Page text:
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Wednesday, November 9, 2011

"It’s Alright, Ma. I’m only Bleeding!"

When Bob Dylan penned and composed "It’s Alright, Ma, I’m Only Bleeding" he didn’t have the PR folks at Virgin Atlantic airlines in mind. But the song could be applied to the airline’s recent PR-driven consumer tiff.

Seems a Virgin Atlantic spokesman issued a public statement that its customers were happy with what he termed “a smooth transition” to a new online reservation system. The resulting firestorm made it clear that many customers not only did not like the new system, they also felt the statement was uncaring and unsympathetic. They were more than happy to publicize their discontent on Virgin's Facebook page wall. The airline posted responses such as: Some guests are experiencing web errors with our online check-in tool and are unable to check in or print boarding passes. Our sincere apologies. If you encounter an error, please check in at the airport. Thanks for your patience."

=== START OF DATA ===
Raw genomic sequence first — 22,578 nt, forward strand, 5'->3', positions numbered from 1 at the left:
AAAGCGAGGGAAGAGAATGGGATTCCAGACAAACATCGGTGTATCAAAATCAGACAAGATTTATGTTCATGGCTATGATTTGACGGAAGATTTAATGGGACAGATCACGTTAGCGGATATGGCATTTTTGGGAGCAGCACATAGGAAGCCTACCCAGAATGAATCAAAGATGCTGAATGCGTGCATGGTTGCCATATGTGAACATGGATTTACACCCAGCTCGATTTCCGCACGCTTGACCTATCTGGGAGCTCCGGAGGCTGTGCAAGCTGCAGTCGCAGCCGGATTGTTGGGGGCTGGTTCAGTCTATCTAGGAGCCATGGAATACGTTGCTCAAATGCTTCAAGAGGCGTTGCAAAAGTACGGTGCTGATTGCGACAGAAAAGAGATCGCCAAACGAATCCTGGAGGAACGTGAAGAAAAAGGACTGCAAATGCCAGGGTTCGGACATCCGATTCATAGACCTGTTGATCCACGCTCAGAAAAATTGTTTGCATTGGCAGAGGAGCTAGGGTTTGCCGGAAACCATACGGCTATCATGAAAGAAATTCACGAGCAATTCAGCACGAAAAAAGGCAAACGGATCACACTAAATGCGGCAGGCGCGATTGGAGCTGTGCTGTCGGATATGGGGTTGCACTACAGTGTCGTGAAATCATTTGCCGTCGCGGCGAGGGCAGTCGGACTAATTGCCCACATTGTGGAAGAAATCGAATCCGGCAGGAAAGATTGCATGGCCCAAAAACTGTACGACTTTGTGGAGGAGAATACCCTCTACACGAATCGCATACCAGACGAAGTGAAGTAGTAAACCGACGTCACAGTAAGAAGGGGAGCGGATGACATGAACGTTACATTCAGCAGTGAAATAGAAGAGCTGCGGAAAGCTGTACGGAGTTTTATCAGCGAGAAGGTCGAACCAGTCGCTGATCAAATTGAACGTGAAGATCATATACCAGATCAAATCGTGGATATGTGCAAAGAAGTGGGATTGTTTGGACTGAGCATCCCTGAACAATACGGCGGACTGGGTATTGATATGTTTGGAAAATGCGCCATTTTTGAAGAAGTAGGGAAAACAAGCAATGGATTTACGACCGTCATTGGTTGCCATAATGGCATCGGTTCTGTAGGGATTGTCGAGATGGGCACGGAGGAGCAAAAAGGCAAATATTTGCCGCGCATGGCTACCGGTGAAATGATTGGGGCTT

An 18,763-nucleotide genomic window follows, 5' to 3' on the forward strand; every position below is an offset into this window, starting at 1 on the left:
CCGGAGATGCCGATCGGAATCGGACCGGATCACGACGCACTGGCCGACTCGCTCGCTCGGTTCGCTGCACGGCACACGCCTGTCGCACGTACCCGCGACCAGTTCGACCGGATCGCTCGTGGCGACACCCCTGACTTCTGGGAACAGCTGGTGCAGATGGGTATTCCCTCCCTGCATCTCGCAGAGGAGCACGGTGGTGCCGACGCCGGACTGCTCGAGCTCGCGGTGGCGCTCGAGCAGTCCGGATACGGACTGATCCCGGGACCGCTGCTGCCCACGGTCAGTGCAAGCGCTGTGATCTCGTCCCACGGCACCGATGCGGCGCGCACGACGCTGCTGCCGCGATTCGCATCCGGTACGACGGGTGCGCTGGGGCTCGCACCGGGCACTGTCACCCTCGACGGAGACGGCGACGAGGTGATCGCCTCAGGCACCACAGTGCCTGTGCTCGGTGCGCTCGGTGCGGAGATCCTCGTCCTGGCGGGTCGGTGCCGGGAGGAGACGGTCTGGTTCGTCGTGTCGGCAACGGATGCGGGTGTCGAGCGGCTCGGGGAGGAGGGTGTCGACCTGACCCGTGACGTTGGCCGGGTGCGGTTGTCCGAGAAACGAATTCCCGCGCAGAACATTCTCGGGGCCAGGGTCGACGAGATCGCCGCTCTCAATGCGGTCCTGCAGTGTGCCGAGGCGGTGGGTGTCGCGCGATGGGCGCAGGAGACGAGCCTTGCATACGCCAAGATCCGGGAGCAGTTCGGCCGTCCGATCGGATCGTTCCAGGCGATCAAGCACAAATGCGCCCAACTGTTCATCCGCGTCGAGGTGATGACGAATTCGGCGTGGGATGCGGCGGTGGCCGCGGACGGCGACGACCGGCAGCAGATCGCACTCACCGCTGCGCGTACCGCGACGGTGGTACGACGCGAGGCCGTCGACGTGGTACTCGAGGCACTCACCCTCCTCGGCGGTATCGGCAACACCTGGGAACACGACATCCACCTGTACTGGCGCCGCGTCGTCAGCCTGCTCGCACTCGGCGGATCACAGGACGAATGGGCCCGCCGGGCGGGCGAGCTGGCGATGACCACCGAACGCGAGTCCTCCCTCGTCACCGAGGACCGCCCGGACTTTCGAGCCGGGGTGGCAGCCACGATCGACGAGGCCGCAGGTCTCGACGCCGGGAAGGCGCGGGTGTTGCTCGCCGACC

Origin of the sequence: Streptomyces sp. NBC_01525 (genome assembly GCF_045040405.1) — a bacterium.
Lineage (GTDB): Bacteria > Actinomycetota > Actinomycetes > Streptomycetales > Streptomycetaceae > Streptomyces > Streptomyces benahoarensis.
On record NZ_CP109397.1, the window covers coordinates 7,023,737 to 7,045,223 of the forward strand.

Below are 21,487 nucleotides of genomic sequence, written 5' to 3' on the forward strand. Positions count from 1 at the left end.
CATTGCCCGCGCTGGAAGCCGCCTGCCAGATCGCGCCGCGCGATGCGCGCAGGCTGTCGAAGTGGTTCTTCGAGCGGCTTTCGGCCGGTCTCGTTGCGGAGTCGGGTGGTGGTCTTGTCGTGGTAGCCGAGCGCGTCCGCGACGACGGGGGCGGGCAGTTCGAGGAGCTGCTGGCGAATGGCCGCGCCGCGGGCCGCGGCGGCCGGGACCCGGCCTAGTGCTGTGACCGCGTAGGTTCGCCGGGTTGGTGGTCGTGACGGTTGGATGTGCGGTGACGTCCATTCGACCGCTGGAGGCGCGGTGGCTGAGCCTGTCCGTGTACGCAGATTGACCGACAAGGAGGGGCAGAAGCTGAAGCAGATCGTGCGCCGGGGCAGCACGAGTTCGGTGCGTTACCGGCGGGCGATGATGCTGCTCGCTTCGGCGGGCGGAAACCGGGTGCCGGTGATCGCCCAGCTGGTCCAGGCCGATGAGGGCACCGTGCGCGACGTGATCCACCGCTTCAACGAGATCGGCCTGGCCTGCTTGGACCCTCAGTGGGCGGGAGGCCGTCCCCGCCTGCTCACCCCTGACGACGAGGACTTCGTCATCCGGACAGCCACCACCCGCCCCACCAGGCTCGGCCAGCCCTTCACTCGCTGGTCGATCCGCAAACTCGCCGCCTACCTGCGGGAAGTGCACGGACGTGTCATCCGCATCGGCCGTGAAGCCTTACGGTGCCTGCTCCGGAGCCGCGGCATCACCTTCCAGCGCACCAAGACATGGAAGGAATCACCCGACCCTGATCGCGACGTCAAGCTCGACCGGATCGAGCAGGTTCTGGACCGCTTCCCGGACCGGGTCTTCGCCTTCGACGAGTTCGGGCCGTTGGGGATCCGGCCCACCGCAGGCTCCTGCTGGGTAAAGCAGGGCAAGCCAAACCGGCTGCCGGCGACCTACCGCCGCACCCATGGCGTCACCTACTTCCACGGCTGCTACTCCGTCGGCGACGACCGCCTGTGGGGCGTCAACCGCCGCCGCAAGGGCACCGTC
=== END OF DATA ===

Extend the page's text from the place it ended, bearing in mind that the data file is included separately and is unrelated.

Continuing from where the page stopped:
To our way of thinking, it doesn't take a communications expert to know that technology changes in any consumer-facing industry – e.g. a new online banking protocol, changes to the Facebook interface, iGoogle's new "look," etc. – generally bring an assortment of glitches and complaints, especially from loyal customers who have grown accustomed to a certain way of interacting with a brand. Most people initially don't like change when it comes to their habits no matter how supposedly  "good for them" the change might be. And certainly a cardinal rule of communications that CommCore reminds its clients of is never to assume that your customers or audiences are happy just because you are.

There are ways of ascribing success to an initiative while acknowledging that customers may need some time to recognize the long-term benefit. For example, here's what the airline could have said:  "We are pleased with the initial rollout of the new system. We are carefully keeping an eye out for glitchesWe also monitor customer reactions, and can address concerns on our website or toll-free phone number."  We think that would have been more consumer-friendly and sensitive.

How would you have handled a statement about a major technology change that affects hundreds of thousands of customers?

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